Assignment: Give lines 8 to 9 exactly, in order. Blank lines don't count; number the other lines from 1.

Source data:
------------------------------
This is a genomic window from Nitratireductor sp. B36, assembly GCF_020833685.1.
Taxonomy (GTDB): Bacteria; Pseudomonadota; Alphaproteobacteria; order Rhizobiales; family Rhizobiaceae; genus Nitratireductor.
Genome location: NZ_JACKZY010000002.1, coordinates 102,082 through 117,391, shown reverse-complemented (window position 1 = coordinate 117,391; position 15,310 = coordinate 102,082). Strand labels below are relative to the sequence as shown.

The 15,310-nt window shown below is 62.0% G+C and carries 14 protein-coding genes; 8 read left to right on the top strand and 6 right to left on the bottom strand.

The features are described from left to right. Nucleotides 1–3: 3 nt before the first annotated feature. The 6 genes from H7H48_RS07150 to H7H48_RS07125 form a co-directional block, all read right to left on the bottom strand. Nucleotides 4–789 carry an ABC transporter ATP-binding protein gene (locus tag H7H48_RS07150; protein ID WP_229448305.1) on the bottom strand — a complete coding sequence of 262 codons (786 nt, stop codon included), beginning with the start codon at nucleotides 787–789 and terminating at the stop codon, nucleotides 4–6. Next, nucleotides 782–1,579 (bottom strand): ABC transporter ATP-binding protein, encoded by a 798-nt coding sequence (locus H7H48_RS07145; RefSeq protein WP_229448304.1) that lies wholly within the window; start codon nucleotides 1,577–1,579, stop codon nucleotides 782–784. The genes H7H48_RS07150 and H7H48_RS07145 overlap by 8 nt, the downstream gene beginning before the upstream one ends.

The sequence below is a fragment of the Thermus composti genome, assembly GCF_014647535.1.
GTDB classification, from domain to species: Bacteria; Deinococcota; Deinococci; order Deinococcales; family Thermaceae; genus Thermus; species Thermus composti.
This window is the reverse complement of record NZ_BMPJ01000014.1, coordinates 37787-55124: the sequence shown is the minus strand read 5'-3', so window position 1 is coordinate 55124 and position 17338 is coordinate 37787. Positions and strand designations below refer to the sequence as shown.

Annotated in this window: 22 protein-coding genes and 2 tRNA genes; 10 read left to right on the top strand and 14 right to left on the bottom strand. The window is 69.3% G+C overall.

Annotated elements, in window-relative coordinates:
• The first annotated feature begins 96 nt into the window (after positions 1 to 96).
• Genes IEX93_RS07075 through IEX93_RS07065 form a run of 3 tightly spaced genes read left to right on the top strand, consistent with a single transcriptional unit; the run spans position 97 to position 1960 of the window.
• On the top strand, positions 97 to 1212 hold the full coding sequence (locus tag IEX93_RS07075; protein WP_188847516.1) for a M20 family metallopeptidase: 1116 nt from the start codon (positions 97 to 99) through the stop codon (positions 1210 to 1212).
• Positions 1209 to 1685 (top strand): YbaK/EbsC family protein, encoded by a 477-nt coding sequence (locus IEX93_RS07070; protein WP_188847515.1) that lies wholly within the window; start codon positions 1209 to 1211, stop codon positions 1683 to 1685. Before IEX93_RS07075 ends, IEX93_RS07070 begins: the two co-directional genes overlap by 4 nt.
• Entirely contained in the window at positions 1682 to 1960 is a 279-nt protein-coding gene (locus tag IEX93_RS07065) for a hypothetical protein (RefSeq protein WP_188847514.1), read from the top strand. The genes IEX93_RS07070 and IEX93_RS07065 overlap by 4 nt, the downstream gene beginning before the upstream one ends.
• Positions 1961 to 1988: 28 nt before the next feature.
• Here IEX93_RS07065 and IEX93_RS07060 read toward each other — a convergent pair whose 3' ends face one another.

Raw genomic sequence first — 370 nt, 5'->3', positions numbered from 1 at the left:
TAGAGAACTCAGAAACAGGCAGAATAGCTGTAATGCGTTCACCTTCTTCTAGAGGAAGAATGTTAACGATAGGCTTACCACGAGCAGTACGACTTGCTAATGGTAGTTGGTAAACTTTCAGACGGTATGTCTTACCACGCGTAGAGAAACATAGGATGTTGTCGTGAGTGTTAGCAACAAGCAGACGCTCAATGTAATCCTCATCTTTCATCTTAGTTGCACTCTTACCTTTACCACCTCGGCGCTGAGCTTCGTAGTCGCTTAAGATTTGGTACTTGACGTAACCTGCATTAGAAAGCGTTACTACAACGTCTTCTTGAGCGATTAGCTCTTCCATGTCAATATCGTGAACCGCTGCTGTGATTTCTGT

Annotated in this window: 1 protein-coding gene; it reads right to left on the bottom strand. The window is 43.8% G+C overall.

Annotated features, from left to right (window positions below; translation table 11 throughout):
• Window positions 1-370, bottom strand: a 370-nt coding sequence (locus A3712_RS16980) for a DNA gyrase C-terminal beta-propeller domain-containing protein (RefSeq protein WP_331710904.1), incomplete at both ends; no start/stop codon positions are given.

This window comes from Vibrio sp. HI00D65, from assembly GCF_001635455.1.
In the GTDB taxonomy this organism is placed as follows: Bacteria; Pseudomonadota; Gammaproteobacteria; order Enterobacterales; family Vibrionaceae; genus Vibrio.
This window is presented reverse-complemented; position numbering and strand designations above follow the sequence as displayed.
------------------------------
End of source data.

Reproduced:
This window is the reverse complement of record NZ_BMPJ01000014.1, coordinates 37787-55124: the sequence shown is the minus strand read 5'-3', so window position 1 is coordinate 55124 and position 17338 is coordinate 37787. Positions and strand designations below refer to the sequence as shown.

Annotated in this window: 22 protein-coding genes and 2 tRNA genes; 10 read left to right on the top strand and 14 right to left on the bottom strand. The window is 69.3% G+C overall.